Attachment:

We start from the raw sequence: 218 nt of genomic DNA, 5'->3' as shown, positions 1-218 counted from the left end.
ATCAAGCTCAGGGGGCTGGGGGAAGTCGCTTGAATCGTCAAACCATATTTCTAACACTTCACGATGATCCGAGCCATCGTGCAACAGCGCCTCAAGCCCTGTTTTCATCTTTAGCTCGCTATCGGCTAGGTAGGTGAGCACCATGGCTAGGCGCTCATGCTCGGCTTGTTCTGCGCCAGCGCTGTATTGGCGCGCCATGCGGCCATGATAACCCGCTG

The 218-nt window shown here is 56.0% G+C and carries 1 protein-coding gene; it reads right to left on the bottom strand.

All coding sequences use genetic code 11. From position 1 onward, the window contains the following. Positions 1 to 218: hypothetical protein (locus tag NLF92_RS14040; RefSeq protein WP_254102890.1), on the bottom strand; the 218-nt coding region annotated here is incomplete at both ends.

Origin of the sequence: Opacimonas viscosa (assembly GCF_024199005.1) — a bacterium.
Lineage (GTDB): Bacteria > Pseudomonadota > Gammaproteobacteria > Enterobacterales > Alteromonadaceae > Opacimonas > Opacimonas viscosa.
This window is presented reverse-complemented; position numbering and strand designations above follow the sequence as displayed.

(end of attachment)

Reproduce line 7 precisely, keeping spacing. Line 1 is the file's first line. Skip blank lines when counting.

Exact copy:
This window is presented reverse-complemented; position numbering and strand designations above follow the sequence as displayed.